Malta: ‘bathing and boating’

This image is an extract of one of the many letters sent by staff of the Great Western Railway Audit office at Paddington who had enlisted to fight in the First World War. The image shows part of the letter; the full transcript is given below. (RAIL 253/516).

James Claude Kibblewhite, 1 September 1917, Malta. Born: 14 June 1895, Regiment: 2/13 Battalion London Regiment, Regiment number: 490602, Rank: Sergeant, Died: 20 December 1951


Dear Sir,

I trust you will excuse the liberty I have taken in writing you, after such a long absence from England, but the difficulties of active service is my excuse, although I am sorry to say laziness has a lot to do with it.

No doubt you will wonder what I am doing wasting my time in Malta; well, I came here last January through an attack of dysentery followed by constipation, there I remained, and am likely to do so, unless something very unexpected happens.

I have been taken on the temporary staff, and am acting as parade staff sergeant, quite a nice easy position, except when we are receiving or sending troops away.

How are things in general, looking at Paddington, I suppose the office is full of ladies and men who are over the age limit.

I saw a Great Western Magazine a few days ago, and I noticed that a large number of the ‘chiefs’ have retired, also that Artlett has not given up trying to bring sports honours to the Audit with the Bowls team.

The weather here is absolutely glorious, and our camp is right against the sea, we get some lovely bathing and boating, in fact it is almost as good as any resort in England.

We are about ten miles from Valletta, but we can always get a ride in a motor lorry or a gharry (horse-drawn cab) I have only met one G.W. man since I have been here and that is Cowles of the Agreements. He has been here since the Dardanelles; and he is acting chief clerk to the commanding officer of the Company Camp…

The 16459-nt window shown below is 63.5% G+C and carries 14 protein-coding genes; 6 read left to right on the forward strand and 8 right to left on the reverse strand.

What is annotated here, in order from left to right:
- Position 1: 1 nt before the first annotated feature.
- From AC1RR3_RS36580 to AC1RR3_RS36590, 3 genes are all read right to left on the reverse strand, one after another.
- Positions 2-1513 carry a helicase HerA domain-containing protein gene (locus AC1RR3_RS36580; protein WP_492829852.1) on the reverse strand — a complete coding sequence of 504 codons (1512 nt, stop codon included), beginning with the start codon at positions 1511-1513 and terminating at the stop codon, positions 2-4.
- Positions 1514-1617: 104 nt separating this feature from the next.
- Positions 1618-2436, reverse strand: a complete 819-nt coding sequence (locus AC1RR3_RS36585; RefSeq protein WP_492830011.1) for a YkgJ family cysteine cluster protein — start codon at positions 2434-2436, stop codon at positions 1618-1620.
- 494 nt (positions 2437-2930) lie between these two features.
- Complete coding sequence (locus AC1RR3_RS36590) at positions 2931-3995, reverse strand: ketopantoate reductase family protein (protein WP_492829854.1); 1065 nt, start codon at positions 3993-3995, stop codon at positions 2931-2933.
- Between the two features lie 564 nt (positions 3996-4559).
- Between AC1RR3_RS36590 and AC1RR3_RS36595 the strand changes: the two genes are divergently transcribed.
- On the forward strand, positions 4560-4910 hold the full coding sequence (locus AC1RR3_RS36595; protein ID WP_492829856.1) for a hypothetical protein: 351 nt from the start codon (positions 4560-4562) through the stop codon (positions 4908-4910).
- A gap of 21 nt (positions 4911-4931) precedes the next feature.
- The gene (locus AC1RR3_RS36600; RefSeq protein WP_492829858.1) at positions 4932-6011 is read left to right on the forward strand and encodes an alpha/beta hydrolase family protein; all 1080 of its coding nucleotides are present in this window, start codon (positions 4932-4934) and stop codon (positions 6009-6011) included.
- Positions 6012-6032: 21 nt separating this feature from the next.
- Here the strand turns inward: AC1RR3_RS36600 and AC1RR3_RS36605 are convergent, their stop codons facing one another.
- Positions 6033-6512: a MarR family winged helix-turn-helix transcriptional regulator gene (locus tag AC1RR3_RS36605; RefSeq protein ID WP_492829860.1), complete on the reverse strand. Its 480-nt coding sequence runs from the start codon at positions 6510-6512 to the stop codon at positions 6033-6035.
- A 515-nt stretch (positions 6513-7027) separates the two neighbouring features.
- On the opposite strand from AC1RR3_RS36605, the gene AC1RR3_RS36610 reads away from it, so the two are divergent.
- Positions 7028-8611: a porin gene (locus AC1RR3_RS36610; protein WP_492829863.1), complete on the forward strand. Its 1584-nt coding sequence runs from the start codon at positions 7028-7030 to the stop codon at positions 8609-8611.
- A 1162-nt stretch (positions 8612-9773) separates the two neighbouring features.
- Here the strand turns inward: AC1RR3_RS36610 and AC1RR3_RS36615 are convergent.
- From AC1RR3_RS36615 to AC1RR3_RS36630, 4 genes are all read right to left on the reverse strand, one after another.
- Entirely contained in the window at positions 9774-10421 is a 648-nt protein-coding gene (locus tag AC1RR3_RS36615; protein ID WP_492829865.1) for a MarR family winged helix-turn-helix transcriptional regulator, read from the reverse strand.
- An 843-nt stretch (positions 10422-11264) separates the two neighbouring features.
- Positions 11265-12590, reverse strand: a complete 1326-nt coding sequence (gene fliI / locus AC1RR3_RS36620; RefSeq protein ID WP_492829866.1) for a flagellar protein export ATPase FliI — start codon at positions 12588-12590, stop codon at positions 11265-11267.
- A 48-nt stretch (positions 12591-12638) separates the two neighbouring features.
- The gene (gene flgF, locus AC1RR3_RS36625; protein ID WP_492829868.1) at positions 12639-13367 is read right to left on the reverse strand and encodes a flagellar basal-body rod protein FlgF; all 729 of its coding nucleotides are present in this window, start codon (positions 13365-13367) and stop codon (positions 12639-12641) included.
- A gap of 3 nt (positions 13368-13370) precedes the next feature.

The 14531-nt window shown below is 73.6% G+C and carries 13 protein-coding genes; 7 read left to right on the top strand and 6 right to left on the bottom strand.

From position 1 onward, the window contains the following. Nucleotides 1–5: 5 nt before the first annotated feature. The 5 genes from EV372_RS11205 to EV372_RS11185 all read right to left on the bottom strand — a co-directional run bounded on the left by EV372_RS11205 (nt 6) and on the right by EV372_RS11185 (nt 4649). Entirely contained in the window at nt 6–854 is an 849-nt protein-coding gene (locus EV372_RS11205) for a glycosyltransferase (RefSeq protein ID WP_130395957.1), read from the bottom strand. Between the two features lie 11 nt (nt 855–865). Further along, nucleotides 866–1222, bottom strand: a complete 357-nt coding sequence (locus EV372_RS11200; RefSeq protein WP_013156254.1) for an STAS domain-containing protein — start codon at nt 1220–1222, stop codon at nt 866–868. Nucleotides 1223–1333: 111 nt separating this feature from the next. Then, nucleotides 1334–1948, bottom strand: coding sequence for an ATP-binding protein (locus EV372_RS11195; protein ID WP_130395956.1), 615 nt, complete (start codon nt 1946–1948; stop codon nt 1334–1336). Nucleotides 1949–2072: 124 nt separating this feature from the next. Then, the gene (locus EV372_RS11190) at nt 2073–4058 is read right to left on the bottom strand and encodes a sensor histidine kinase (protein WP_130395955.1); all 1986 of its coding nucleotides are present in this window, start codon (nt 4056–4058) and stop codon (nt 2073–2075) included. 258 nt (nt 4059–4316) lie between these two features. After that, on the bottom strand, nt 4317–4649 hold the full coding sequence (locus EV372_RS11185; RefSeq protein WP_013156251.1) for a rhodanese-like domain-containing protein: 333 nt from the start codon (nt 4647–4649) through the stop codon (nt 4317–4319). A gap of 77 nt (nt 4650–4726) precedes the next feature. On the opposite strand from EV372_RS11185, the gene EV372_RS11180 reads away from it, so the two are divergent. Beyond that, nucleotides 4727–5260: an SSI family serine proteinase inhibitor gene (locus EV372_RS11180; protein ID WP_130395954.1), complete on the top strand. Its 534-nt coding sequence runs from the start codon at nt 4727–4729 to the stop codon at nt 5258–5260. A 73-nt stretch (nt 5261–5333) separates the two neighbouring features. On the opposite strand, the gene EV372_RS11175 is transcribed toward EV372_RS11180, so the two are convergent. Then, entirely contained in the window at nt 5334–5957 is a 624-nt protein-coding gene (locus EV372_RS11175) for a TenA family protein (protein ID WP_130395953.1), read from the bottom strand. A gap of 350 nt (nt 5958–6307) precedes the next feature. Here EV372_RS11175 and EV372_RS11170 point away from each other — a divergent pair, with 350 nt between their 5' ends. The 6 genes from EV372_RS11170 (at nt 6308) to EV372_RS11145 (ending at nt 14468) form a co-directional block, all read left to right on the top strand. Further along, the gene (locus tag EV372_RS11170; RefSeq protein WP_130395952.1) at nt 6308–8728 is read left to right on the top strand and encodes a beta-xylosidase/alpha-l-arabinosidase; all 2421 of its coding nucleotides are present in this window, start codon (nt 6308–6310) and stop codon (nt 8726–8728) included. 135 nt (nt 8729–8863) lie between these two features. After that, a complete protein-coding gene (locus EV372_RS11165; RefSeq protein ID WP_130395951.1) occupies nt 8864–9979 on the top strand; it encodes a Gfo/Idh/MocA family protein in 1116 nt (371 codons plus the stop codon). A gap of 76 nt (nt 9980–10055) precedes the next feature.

I have not given up hope of getting to England yet, as since I have been here I have contracted malaria, also my heart is not good enough to allow me to carry a pack for a while, so I have been marked unfit for over three months, and I may give you all a surprise by walking into the office one of these fine days.

Well, sir, when is the war going to end, I think it would have been all over now, bar the shouting, if it had not been for Russia.

I think the Great Western Railway according to the magazine have reaped a fair share of the awards for bravery etc, on the field.

Well, sir, I trust it will not be long before I have the pleasure of receiving a reply to my letter, and kindly remember me to all that are left of the old room 19… I am, Sir, Yours respectfully,

J.C. Kibblewhite Sgt.

Return to Letters from the First World War, part two